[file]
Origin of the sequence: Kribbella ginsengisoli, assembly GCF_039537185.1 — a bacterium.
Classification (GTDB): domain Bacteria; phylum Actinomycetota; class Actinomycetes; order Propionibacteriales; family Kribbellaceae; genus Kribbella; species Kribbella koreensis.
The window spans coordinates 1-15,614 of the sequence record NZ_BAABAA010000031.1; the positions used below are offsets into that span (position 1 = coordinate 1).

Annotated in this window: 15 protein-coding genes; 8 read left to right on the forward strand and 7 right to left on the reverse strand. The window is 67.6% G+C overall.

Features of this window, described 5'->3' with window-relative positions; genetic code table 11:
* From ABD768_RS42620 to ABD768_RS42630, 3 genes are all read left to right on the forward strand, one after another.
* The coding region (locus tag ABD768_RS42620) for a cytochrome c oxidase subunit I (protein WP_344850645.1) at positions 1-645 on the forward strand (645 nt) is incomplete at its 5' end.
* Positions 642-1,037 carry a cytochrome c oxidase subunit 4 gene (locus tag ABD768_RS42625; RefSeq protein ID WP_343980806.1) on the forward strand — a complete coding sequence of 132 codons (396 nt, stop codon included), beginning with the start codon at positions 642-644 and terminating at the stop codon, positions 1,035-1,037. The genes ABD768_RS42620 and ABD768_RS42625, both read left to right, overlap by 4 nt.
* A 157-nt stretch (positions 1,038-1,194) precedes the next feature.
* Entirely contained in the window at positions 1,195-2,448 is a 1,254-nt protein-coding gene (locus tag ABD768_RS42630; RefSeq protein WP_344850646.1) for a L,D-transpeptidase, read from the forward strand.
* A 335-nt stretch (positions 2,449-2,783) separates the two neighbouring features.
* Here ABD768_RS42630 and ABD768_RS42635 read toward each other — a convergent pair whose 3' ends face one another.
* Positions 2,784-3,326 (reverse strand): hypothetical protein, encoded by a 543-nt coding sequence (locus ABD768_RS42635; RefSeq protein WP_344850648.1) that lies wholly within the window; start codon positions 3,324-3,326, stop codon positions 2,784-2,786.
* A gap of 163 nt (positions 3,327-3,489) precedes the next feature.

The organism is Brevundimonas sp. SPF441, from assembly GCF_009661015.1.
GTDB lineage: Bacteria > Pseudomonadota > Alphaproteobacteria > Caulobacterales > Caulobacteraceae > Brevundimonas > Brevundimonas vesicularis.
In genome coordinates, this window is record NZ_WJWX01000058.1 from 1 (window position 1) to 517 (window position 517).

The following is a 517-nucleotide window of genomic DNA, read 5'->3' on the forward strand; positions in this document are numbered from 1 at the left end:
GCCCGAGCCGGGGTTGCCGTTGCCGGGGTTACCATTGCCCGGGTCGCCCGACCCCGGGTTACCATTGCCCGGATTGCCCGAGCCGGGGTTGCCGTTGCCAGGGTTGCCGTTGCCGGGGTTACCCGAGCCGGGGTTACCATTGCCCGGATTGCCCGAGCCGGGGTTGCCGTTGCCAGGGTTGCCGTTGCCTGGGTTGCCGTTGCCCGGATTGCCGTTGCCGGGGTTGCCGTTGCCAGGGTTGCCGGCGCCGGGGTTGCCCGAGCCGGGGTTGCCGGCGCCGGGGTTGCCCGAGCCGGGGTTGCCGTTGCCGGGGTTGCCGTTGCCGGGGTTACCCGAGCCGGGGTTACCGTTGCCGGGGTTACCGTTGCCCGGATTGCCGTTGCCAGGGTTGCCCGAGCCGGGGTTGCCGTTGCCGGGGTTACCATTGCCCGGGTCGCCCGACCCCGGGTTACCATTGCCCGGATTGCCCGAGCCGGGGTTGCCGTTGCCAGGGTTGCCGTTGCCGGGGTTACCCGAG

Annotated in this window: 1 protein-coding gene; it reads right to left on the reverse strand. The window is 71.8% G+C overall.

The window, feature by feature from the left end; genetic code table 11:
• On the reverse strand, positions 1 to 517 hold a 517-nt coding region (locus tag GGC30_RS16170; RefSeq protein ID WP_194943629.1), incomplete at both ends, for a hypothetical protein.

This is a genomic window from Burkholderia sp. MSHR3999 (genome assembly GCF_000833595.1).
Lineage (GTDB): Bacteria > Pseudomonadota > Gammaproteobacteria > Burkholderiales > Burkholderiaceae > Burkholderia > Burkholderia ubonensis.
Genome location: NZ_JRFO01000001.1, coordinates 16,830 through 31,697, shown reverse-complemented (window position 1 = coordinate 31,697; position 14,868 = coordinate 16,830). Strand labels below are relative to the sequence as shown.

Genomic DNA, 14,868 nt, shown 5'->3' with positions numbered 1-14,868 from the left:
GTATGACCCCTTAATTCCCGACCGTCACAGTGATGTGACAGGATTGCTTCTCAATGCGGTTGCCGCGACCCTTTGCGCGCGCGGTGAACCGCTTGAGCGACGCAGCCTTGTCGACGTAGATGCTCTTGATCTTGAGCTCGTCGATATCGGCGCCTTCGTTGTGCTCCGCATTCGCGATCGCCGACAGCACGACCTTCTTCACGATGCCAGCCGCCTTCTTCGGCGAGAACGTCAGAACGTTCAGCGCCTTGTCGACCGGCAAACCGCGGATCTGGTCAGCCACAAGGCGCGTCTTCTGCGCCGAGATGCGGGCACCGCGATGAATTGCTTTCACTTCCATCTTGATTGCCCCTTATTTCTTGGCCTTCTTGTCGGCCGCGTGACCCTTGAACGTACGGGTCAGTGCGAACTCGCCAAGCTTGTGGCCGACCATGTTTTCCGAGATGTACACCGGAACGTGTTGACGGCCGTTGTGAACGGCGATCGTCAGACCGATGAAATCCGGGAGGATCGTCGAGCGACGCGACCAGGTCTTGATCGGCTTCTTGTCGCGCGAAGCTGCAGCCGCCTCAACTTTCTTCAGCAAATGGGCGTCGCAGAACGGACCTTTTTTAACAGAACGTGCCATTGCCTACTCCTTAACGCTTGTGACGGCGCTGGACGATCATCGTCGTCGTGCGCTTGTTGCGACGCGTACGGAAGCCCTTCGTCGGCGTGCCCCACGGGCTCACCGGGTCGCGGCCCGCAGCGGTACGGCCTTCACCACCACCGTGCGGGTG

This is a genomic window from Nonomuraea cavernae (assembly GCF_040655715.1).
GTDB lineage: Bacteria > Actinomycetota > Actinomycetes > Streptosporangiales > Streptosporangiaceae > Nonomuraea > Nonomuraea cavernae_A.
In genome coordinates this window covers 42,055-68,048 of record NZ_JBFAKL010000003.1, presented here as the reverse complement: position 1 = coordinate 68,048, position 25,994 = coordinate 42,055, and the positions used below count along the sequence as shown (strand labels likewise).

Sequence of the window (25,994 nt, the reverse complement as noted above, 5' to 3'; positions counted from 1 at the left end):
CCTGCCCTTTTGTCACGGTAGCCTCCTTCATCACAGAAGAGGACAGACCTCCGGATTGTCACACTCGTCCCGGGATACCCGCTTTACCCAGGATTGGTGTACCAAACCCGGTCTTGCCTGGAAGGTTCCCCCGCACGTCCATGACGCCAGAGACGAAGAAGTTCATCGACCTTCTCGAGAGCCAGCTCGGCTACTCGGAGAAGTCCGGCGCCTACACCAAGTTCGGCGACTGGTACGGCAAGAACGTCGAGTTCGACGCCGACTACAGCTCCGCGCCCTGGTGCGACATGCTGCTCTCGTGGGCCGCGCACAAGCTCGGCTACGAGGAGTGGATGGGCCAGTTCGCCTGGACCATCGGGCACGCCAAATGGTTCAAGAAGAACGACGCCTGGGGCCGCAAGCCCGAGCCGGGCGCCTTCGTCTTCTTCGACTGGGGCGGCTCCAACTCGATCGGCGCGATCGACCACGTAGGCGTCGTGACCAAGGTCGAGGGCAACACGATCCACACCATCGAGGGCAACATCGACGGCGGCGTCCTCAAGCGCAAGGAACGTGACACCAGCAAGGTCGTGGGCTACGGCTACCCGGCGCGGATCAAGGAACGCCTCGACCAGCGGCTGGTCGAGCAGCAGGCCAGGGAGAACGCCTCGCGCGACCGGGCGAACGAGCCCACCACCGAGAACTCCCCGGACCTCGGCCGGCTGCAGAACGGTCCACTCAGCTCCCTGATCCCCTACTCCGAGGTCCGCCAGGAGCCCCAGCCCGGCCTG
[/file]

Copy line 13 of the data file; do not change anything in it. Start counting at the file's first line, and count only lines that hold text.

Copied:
* Positions 2,784-3,326 (reverse strand): hypothetical protein, encoded by a 543-nt coding sequence (locus ABD768_RS42635; RefSeq protein WP_344850648.1) that lies wholly within the window; start codon positions 3,324-3,326, stop codon positions 2,784-2,786.